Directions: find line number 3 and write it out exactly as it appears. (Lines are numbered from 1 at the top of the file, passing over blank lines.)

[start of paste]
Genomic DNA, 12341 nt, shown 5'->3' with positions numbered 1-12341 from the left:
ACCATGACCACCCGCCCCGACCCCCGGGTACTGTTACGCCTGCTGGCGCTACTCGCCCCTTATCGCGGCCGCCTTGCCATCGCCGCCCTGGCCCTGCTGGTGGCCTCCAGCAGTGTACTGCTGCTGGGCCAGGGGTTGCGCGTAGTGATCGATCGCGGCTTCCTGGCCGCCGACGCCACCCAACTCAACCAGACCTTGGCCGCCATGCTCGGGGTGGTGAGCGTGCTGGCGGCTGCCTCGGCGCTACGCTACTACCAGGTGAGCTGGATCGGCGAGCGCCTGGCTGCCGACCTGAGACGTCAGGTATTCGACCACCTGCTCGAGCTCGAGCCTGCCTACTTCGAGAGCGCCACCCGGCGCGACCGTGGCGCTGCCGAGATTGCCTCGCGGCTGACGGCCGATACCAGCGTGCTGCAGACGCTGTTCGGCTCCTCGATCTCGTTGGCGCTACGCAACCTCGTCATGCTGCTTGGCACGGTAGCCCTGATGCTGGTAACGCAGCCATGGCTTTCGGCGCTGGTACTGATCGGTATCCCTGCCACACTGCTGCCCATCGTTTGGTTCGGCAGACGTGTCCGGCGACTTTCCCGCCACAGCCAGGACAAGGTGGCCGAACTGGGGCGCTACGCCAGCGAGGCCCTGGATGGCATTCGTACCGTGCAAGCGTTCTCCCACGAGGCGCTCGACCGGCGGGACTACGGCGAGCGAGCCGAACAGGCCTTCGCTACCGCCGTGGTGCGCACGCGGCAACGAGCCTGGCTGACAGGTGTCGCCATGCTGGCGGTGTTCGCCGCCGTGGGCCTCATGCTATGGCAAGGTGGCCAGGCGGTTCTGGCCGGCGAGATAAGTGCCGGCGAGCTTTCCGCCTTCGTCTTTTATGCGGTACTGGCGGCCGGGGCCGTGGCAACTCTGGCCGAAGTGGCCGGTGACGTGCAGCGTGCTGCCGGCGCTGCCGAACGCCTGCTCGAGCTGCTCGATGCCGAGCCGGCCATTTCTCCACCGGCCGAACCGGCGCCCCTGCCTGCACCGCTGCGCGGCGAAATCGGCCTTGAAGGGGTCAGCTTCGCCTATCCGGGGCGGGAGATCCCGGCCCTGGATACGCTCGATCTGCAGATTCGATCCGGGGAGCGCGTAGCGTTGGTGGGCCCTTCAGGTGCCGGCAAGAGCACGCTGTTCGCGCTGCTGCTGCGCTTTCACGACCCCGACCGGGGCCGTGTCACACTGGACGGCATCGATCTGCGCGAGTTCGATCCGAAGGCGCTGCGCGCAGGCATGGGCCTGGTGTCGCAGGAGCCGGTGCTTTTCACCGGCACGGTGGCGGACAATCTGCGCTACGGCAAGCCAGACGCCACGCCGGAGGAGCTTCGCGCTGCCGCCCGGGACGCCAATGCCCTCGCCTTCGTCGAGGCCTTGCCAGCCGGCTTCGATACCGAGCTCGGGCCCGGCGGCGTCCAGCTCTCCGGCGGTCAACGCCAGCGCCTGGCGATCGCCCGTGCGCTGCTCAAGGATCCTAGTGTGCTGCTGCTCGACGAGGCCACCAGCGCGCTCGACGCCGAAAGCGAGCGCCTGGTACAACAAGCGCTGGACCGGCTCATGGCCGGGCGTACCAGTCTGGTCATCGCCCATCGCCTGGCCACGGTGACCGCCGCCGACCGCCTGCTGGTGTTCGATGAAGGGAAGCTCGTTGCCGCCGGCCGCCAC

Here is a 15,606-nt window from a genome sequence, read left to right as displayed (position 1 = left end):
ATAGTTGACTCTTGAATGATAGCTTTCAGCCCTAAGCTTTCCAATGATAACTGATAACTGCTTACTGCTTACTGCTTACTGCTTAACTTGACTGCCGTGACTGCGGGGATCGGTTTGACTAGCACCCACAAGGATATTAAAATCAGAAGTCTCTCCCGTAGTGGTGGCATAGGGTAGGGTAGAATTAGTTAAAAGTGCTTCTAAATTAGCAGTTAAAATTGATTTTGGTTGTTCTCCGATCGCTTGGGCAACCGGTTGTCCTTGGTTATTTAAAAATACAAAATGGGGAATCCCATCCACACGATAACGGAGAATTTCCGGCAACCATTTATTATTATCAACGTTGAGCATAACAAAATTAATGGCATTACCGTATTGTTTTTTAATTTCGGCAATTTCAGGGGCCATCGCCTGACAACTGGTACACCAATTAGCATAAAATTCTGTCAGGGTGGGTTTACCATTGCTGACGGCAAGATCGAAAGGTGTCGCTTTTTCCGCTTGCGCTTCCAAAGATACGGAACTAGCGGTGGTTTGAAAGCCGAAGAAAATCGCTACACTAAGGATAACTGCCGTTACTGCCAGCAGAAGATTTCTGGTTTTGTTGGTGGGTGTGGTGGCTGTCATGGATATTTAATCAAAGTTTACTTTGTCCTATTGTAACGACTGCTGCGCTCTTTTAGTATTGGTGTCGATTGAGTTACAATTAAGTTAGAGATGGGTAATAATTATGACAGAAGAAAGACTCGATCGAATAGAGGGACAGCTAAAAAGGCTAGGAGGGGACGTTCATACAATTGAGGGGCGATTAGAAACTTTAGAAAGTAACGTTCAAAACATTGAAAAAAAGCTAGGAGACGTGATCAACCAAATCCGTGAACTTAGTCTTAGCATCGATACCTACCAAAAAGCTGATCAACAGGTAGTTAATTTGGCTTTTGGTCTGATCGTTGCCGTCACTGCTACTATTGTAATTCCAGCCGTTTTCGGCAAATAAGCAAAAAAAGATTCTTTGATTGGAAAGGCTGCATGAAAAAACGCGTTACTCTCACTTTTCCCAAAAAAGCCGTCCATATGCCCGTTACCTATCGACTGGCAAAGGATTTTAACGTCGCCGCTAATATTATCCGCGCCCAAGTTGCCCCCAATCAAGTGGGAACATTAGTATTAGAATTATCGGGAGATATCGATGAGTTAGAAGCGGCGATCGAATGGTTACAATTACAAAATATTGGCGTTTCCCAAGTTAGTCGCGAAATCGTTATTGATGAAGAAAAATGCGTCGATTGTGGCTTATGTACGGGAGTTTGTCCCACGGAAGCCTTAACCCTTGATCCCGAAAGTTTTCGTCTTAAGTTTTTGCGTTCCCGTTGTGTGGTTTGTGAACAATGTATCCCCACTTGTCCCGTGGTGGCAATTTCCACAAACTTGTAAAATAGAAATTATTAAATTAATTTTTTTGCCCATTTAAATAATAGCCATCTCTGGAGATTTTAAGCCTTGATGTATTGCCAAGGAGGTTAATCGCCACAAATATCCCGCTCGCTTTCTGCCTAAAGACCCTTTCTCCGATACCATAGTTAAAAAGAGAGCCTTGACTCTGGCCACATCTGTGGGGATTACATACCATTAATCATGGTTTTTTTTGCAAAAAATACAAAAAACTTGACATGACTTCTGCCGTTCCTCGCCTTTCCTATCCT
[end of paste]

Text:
Here is a 15,606-nt window from a genome sequence, read left to right as displayed (position 1 = left end):